Douglas Wayne Abbott, Plaintiff-appellant, v. Dorothy Nichols; Daniel Nichols; Muskin Corporation,defendants-appellees, 869 F.2d 593 (4th Cir. 1989)Annotate this Case
Argued: Nov. 3, 1988. Decided: Feb. 6, 1989
Charles Michael Bee (Preiser Law Offices, on brief), for appellant.
Charles MacKinley Surber, Jr. (Beverly D. Kerr, Jackson & Kelly; Walter Minfree Jones, III, Martin & Seibert, on brief), for appellees.
Before ERVIN and WILKINSON, Circuit Judges, and TERRENCE WILLIAM BOYLE, United States District Judge for the Eastern District of North Carolina, sitting by designation.
A diving accident at a swimming pool owned by Dorothy and Daniel Nichols left Douglas Wayne Abbott paralyzed. Abbott sued the Nichols and Muskin Corporation ("Muskin"), which Abbott believed had designed and manufactured the pool. This appeal arises from a grant of summary judgment in Muskin's favor. We affirm.
Abbott commenced his action against Muskin and the Nichols on July 7, 1986. Muskin cross-claimed against the Nichols, who soon began discovery proceedings against Muskin. On December 16, 1987, Muskin moved for a summary judgment against Abbott. Muskin included two affidavits with its motion. The first, given by a vice president of Muskin, indicated that Muskin had sold all of the assets of its swimming pool manufactory to U.S. Leisure, Inc., which did business as Muskin, Inc., on January 31, 1981.1 The second, by a consultant to Muskin, attested that the Nichols' pool was manufactured in June, 1981, after Muskin had left the business.
Abbott opposed Muskin's motion by arguing, without evidence, that it was unclear what entity had manufactured the Nichols' pool. Abbott did not then argue that Muskin might be liable for defective design even if it had not manufactured the pool. In his first attempt at discovery that we can identify, Abbott contacted Muskin to set tentative dates to depose the affiants. Abbott apparently never took the depositions; neither did he ask the district court to postpone its decision on Muskin's motion.
The district court granted Muskin's motion and dismissed it from the suit. Abbott then moved to alter or amend the judgment, contending that he had not had sufficient time to discover what entity was responsible for his injuries and requesting additional time in which to do so. Muskin responded that in the twenty months since the action began, neither Abbott nor the Nichols had produced any evidence linking Muskin with the Nichols' pool. The district court refused to alter its judgment.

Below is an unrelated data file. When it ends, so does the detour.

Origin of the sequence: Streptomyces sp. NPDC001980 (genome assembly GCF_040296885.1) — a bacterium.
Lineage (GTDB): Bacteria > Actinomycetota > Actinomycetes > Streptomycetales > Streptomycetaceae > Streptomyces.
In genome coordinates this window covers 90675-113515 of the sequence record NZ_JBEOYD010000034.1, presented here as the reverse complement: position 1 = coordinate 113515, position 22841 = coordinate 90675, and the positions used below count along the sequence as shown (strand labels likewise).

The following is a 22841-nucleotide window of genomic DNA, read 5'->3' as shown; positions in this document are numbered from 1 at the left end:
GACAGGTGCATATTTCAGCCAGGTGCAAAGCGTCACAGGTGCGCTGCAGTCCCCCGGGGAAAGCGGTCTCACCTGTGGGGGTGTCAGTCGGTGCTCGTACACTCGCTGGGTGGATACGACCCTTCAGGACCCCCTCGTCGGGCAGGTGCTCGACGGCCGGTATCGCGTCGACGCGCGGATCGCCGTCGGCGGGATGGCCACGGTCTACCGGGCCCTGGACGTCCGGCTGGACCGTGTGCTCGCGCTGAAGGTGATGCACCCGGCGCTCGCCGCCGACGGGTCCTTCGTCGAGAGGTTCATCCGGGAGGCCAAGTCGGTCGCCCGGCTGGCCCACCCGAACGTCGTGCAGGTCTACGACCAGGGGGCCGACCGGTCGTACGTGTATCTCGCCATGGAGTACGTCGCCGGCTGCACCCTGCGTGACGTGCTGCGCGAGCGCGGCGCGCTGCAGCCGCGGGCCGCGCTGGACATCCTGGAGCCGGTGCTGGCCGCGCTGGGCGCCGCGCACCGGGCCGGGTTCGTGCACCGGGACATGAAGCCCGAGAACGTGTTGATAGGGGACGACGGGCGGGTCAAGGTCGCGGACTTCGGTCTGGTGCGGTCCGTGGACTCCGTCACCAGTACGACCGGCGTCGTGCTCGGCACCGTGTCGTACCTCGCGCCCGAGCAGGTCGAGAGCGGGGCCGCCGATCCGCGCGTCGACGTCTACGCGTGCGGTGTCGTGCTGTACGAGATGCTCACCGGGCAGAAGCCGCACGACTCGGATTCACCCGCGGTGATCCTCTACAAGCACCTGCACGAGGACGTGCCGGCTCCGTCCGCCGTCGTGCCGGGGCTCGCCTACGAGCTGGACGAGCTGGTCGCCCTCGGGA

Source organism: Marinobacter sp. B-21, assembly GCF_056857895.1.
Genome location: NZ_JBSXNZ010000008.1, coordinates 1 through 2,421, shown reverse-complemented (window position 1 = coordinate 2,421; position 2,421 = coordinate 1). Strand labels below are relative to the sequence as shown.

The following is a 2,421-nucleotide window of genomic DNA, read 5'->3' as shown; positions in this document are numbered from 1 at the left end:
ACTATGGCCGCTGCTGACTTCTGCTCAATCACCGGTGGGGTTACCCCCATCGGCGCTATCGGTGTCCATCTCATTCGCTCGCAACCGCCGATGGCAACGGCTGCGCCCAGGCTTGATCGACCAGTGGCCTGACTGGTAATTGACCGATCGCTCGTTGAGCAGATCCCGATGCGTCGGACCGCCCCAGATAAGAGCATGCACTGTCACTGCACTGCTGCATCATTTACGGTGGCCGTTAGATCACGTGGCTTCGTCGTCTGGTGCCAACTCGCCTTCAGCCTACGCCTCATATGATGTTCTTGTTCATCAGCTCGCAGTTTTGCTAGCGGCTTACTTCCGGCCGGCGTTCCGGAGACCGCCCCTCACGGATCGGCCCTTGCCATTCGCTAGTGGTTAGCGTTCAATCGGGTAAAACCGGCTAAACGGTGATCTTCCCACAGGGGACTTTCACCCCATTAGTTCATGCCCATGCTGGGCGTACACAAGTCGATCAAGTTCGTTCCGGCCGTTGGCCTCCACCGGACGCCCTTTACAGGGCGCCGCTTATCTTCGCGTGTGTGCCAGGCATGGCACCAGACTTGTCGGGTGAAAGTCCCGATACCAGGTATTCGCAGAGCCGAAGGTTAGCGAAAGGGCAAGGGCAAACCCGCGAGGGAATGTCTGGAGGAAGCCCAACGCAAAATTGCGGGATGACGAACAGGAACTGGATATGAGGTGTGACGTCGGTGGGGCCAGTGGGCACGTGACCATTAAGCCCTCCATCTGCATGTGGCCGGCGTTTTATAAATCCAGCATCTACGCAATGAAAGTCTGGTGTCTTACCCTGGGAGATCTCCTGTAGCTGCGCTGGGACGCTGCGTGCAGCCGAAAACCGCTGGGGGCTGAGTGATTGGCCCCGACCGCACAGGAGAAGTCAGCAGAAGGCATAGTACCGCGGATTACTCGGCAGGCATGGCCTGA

We believe Celotex Corp. v. Catrett, 477 U.S. 317, 322-23 (1986), virtually mandated summary judgment in the case before the district court. Nothing in the history persuades us that Abbott was unable fairly to contest Muskin's motion. We find little substance to Abbott's argument that Local Rule 2.12 deprived him of his due opportunity for discovery. We are also unpersuaded that any unusual developments in this case prevented discovery. Abbott had more than ample time to explore the merits of his action against Muskin, or to request more time in which to do so, between the commencement and resolution of the action. Accordingly, we affirm the judgment of the district court.
Abbott had originally tried to serve process on Muskin by delivering a summons and complaint to U.S. Leisure, Inc. Muskin then moved to dismiss for insufficient service, including with its motion an affidavit describing the sale of assets to U.S. Leisure, Inc. Abbott shortly obtained proper service on Muskin. By an order dated June 8, 1988, the district court allowed Abbott to amend his complaint to name U.S. Leisure, Inc. as a defendant